By Jayne ODonnell
Wed., April 15,1998
USA TODAY
Section: LIFE


Heart Medication can Harm Gums:

Increasingly popular heart and blood pressure drugs are causing gum swelling that can turn into serious gum disease if untreated.

About 25% of the millions of people taking calcium channel blockers -- drugs used to control high blood pressure and treat angina -- experience gum enlargement, says Sebastian Ciancio, a periodontist and professor at the University at Buffalo School of Dental Medicine. Swollen gums make it easier for bacteria to accumulate on the teeth, invade gum tissue and spread to a tooth's bony support. If too much bone is lost, teeth can fall out.

Procardia and Cardizem, the two most popular calcium channel blockers, are taken by about 3 million patients. Dilantin, used to control epileptic seizures, and cyclosporins, which prevent rejection of organ transplants, also can cause gum swelling.

Enlarged gums also make it harder for patients to properly brush or floss away bacterial plaque from teeth. That can increase infection.

Sally Cram, a Washington, D.C., periodontist, says that if the swelling is caught early enough, it is easily treatable. She will clean patients' teeth thoroughly and put patients on a rigorous dental hygiene program -- and recommend that their doctors consider switching them to another medication. Still, surgical removal of the excess tissue may be needed in severe cases, she says.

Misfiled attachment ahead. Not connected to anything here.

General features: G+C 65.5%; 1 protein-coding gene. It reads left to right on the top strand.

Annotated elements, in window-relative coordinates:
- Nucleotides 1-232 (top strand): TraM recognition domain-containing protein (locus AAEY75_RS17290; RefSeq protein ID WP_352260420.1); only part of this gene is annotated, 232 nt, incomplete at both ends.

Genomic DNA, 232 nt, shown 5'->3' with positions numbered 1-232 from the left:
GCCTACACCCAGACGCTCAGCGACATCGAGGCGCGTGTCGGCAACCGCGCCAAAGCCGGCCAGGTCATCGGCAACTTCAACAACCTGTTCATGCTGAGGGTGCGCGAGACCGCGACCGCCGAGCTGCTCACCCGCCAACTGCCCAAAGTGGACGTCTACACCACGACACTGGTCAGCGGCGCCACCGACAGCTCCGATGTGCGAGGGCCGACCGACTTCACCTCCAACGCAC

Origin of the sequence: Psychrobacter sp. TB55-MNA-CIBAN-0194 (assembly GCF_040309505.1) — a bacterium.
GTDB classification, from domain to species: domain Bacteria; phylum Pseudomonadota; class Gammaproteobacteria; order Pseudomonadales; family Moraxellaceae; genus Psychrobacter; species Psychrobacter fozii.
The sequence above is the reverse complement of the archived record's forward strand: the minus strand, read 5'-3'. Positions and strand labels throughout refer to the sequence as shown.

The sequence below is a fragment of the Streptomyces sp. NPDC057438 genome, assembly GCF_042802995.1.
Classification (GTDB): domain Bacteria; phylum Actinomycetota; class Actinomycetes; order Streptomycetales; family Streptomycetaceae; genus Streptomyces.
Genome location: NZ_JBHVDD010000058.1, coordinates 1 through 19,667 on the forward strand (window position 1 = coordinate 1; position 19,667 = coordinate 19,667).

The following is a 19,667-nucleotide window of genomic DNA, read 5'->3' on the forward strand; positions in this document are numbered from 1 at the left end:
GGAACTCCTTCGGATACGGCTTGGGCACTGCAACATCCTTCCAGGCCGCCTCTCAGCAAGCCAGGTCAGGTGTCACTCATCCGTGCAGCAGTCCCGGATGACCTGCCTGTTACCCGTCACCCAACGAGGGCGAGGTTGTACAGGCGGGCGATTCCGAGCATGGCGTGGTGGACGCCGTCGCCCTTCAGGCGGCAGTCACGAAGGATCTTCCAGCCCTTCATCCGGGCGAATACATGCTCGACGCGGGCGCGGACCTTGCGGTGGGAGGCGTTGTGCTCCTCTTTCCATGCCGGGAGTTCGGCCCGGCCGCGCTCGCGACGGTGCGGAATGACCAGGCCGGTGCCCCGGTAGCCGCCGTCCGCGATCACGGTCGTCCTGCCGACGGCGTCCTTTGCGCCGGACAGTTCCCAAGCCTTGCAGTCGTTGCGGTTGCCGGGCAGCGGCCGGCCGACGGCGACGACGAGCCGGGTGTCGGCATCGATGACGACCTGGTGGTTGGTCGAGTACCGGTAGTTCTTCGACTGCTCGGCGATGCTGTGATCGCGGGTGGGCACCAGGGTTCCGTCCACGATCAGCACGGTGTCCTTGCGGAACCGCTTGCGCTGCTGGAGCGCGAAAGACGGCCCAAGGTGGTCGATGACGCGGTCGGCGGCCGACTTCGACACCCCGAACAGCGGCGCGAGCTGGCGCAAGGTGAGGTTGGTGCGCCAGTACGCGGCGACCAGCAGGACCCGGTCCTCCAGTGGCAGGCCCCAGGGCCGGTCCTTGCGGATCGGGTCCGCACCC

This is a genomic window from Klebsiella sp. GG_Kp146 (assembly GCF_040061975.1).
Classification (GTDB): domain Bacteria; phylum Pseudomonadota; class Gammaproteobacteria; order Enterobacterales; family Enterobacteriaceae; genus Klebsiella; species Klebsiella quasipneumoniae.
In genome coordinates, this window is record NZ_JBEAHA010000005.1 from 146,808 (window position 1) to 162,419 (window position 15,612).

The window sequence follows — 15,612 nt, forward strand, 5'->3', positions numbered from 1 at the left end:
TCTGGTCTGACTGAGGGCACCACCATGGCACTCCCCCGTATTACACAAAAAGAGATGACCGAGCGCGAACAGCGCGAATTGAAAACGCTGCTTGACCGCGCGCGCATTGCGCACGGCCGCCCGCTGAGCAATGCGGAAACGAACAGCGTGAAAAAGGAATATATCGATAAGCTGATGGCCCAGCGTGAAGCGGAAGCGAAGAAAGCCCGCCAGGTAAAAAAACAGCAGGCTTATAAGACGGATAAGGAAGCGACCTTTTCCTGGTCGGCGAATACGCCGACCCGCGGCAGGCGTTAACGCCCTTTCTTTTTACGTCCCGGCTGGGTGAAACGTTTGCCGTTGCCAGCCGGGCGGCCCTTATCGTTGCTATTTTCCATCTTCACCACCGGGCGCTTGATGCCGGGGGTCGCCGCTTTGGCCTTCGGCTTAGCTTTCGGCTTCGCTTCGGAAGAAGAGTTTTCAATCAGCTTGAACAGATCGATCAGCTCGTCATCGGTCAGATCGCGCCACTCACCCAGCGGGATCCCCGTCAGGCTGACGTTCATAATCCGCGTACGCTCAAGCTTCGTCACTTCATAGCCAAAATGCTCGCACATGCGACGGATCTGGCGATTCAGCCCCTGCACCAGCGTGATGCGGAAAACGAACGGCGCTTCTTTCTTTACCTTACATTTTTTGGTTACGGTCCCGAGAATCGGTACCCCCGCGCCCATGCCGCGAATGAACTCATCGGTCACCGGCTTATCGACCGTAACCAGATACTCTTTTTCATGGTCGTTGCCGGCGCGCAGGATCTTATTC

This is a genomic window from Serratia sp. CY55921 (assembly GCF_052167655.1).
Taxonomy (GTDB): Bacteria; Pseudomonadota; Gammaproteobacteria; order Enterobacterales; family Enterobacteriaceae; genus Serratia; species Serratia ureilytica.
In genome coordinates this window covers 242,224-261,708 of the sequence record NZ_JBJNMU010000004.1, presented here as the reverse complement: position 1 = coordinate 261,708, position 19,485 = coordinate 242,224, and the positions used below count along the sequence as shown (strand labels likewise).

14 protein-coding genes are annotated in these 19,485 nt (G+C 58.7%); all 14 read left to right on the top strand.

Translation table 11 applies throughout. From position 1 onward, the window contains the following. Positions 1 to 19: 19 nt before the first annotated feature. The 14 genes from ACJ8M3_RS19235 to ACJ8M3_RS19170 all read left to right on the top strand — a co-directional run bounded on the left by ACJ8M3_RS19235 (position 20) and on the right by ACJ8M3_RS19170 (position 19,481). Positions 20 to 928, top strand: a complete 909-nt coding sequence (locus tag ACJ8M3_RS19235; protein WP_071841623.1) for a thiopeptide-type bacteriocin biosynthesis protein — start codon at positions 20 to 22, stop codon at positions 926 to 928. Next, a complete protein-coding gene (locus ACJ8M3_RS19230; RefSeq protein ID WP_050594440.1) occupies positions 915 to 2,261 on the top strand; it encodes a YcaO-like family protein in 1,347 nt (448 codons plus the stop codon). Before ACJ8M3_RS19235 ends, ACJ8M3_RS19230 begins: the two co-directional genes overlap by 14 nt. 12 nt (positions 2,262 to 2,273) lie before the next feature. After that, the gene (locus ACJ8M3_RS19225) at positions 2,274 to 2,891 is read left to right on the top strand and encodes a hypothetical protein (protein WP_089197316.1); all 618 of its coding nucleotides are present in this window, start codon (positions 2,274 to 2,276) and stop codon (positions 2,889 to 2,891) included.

Ciancio says patients are not adequately warned about the risks. Pfizer, which sells Procardia, and Hoechst Marion Roussel, which sells Cardizem, list gum swelling among the drugs' side effects. Leaflets distributed by pharmacists recommend that patients using Procardia XL brush and floss their teeth to reduce swelling and tenderness and consult doctors if they have gum problems. Cardizem users also are advised to consult physicians if they experience gum swelling.

Pfizer spokesman Brian McGlynn says less than than half of 1 percent of participants in clinical trials for Procardia experienced gum swelling. ``And we have our ears up very sharply for this sort of thing,'' McGlynn says.

``We haven't seen it as a great problem,'' says Hoechst spokesman Charles Rouse. ``But that doesn't mean it's not of concern.''

Ciancio says dentists and periodontists are not adequately reporting the growing number of cases of gum enlargement. But he also worries that heart doctors aren't taking the side effects seriously. ``Whenever we tell a physician that the drugs are causing gum enlargement, they say, `You're a dentist -- what do you know about drugs?' '' Ciancio says.

He says patients should be vigilant about oral hygiene while they are on Procardia, Cardizem or any of the other drugs known to cause gum enlargement.

Patients who notice a change in their gums while taking a medication should see their dentist to get a diagnosis and to see whether they should change medications, Ciancio says.

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Richard Mao, D.M.D.
Practice Limited to Periodontics
Implantology
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